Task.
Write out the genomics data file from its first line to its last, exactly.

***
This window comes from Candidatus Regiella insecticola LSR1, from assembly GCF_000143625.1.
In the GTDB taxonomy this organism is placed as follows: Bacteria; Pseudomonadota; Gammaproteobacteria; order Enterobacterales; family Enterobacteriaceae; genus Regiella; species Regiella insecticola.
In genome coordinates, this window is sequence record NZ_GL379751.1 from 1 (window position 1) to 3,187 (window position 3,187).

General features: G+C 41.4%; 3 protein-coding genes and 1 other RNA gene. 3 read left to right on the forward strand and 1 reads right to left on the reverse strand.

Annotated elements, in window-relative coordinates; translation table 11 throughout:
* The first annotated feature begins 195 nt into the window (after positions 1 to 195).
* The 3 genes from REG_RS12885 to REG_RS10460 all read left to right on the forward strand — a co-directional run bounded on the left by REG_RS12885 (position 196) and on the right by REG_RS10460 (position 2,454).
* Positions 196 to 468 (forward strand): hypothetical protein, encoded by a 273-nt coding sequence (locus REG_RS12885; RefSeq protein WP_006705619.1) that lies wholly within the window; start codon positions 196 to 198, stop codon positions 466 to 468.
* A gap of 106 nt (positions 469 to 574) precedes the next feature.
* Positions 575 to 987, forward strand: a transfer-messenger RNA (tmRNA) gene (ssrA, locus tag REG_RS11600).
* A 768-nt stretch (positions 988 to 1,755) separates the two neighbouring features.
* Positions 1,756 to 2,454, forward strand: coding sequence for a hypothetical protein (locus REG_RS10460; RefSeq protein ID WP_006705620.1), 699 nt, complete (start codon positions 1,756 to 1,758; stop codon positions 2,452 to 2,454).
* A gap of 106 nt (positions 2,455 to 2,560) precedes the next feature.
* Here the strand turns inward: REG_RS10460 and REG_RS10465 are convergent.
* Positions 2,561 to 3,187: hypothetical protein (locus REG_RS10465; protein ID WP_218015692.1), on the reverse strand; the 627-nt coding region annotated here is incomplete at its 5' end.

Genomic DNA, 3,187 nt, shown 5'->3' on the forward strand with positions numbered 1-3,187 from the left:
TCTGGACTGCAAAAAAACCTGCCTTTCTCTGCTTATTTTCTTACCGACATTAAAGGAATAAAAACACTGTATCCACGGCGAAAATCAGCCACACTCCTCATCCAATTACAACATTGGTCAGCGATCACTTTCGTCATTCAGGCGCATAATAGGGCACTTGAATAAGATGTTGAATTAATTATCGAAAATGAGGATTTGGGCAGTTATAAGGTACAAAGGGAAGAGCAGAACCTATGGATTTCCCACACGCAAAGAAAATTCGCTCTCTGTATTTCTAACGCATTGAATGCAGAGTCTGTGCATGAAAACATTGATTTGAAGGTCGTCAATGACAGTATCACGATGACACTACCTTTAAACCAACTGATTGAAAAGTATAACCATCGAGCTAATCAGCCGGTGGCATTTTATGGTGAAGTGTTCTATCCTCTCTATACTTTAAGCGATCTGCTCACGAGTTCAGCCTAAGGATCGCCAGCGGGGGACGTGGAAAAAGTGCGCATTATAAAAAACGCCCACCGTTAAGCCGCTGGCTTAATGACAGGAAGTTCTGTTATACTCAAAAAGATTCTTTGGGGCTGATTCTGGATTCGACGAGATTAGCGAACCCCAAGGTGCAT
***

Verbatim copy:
This window comes from Candidatus Regiella insecticola LSR1, from assembly GCF_000143625.1.
In the GTDB taxonomy this organism is placed as follows: Bacteria; Pseudomonadota; Gammaproteobacteria; order Enterobacterales; family Enterobacteriaceae; genus Regiella; species Regiella insecticola.
In genome coordinates, this window is sequence record NZ_GL379751.1 from 1 (window position 1) to 3,187 (window position 3,187).

General features: G+C 41.4%; 3 protein-coding genes and 1 other RNA gene. 3 read left to right on the forward strand and 1 reads right to left on the reverse strand.

Annotated elements, in window-relative coordinates; translation table 11 throughout:
* The first annotated feature begins 195 nt into the window (after positions 1 to 195).
* The 3 genes from REG_RS12885 to REG_RS10460 all read left to right on the forward strand — a co-directional run bounded on the left by REG_RS12885 (position 196) and on the right by REG_RS10460 (position 2,454).
* Positions 196 to 468 (forward strand): hypothetical protein, encoded by a 273-nt coding sequence (locus REG_RS12885; RefSeq protein WP_006705619.1) that lies wholly within the window; start codon positions 196 to 198, stop codon positions 466 to 468.
* A gap of 106 nt (positions 469 to 574) precedes the next feature.
* Positions 575 to 987, forward strand: a transfer-messenger RNA (tmRNA) gene (ssrA, locus tag REG_RS11600).
* A 768-nt stretch (positions 988 to 1,755) separates the two neighbouring features.
* Positions 1,756 to 2,454, forward strand: coding sequence for a hypothetical protein (locus REG_RS10460; RefSeq protein ID WP_006705620.1), 699 nt, complete (start codon positions 1,756 to 1,758; stop codon positions 2,452 to 2,454).
* A gap of 106 nt (positions 2,455 to 2,560) precedes the next feature.
* Here the strand turns inward: REG_RS10460 and REG_RS10465 are convergent.
* Positions 2,561 to 3,187: hypothetical protein (locus REG_RS10465; protein ID WP_218015692.1), on the reverse strand; the 627-nt coding region annotated here is incomplete at its 5' end.

Genomic DNA, 3,187 nt, shown 5'->3' on the forward strand with positions numbered 1-3,187 from the left:
TCTGGACTGCAAAAAAACCTGCCTTTCTCTGCTTATTTTCTTACCGACATTAAAGGAATAAAAACACTGTATCCACGGCGAAAATCAGCCACACTCCTCATCCAATTACAACATTGGTCAGCGATCACTTTCGTCATTCAGGCGCATAATAGGGCACTTGAATAAGATGTTGAATTAATTATCGAAAATGAGGATTTGGGCAGTTATAAGGTACAAAGGGAAGAGCAGAACCTATGGATTTCCCACACGCAAAGAAAATTCGCTCTCTGTATTTCTAACGCATTGAATGCAGAGTCTGTGCATGAAAACATTGATTTGAAGGTCGTCAATGACAGTATCACGATGACACTACCTTTAAACCAACTGATTGAAAAGTATAACCATCGAGCTAATCAGCCGGTGGCATTTTATGGTGAAGTGTTCTATCCTCTCTATACTTTAAGCGATCTGCTCACGAGTTCAGCCTAAGGATCGCCAGCGGGGGACGTGGAAAAAGTGCGCATTATAAAAAACGCCCACCGTTAAGCCGCTGGCTTAATGACAGGAAGTTCTGTTATACTCAAAAAGATTCTTTGGGGCTGATTCTGGATTCGACGAGATTAGCGAACCCCAAGGTGCAT